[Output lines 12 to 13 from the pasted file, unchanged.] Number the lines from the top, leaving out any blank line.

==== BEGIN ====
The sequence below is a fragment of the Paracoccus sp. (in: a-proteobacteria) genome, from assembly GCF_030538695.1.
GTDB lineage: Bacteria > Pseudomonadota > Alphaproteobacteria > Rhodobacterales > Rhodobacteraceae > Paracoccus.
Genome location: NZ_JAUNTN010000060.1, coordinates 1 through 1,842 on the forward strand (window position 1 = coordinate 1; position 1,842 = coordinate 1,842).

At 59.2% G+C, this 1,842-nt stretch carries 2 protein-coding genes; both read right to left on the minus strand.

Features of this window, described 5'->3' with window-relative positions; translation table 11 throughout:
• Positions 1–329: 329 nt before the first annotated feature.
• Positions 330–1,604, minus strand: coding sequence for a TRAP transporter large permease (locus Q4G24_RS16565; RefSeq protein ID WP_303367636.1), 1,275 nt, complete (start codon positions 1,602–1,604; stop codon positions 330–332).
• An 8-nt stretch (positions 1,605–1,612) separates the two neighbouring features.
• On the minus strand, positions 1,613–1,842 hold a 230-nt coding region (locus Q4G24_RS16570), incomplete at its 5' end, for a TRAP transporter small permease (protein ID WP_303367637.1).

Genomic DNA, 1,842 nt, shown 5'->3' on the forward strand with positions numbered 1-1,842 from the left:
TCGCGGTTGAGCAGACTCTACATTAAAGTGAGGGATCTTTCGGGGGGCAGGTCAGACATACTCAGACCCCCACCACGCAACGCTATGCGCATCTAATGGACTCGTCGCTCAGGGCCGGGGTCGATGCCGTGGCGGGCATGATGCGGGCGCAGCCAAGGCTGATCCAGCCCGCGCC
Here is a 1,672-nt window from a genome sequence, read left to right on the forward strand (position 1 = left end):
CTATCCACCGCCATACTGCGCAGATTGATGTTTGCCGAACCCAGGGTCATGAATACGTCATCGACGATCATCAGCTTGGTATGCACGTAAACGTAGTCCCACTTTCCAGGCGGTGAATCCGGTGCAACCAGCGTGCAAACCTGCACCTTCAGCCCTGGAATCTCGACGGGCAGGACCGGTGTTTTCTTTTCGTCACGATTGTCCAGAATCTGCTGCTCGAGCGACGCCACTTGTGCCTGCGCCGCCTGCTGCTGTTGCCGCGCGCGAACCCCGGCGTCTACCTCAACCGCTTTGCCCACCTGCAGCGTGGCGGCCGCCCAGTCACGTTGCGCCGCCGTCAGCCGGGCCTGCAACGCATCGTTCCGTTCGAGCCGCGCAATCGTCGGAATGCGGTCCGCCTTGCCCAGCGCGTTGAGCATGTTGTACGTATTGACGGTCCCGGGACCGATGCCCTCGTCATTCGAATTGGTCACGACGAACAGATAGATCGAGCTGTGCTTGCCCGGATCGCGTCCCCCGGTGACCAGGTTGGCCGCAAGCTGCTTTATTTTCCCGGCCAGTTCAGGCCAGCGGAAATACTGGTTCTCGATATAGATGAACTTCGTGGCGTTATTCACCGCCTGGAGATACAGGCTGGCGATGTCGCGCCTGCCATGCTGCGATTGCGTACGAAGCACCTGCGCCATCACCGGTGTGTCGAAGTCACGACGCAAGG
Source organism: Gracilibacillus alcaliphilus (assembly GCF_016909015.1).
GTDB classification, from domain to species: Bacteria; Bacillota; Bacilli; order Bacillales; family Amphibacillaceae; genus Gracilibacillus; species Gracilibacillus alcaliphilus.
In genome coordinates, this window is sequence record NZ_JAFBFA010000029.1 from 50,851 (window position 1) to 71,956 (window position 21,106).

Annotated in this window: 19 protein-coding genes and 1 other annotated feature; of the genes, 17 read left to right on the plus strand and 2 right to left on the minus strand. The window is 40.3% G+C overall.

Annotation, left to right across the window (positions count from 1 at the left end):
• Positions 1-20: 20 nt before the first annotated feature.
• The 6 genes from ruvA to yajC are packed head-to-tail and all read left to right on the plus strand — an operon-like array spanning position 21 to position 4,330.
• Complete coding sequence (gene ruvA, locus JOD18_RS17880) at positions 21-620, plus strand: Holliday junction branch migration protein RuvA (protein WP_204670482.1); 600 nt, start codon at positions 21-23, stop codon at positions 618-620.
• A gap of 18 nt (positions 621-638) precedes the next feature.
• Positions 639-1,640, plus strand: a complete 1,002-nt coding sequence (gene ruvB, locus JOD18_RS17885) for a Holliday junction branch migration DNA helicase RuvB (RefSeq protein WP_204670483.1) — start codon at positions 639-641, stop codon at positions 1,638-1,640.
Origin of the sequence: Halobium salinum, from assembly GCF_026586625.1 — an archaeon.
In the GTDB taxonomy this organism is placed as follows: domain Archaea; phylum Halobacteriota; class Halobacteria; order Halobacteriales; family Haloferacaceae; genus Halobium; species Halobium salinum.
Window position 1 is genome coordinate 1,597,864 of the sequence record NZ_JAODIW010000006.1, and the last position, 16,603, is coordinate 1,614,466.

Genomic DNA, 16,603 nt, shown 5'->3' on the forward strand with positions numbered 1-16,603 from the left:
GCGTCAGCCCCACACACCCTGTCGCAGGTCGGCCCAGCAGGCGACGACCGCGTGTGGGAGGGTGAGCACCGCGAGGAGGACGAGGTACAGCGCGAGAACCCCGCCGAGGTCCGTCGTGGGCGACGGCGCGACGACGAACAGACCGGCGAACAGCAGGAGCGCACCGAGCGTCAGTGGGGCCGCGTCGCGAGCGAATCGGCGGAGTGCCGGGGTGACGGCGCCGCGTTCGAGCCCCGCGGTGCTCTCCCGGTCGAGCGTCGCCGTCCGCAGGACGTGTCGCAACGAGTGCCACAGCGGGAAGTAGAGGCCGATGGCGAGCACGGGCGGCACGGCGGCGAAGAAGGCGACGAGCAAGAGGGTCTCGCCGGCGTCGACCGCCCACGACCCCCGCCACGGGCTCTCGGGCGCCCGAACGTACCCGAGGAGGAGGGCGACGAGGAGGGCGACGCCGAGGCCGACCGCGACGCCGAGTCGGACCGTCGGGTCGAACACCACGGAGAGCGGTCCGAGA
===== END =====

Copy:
Here is a 1,672-nt window from a genome sequence, read left to right on the forward strand (position 1 = left end):
CTATCCACCGCCATACTGCGCAGATTGATGTTTGCCGAACCCAGGGTCATGAATACGTCATCGACGATCATCAGCTTGGTATGCACGTAAACGTAGTCCCACTTTCCAGGCGGTGAATCCGGTGCAACCAGCGTGCAAACCTGCACCTTCAGCCCTGGAATCTCGACGGGCAGGACCGGTGTTTTCTTTTCGTCACGATTGTCCAGAATCTGCTGCTCGAGCGACGCCACTTGTGCCTGCGCCGCCTGCTGCTGTTGCCGCGCGCGAACCCCGGCGTCTACCTCAACCGCTTTGCCCACCTGCAGCGTGGCGGCCGCCCAGTCACGTTGCGCCGCCGTCAGCCGGGCCTGCAACGCATCGTTCCGTTCGAGCCGCGCAATCGTCGGAATGCGGTCCGCCTTGCCCAGCGCGTTGAGCATGTTGTACGTATTGACGGTCCCGGGACCGATGCCCTCGTCATTCGAATTGGTCACGACGAACAGATAGATCGAGCTGTGCTTGCCCGGATCGCGTCCCCCGGTGACCAGGTTGGCCGCAAGCTGCTTTATTTTCCCGGCCAGTTCAGGCCAGCGGAAATACTGGTTCTCGATATAGATGAACTTCGTGGCGTTATTCACCGCCTGGAGATACAGGCTGGCGATGTCGCGCCTGCCATGCTGCGATTGCGTACGAAGCACCTGCGCCATCACCGGTGTGTCGAAGTCACGACGCAAGG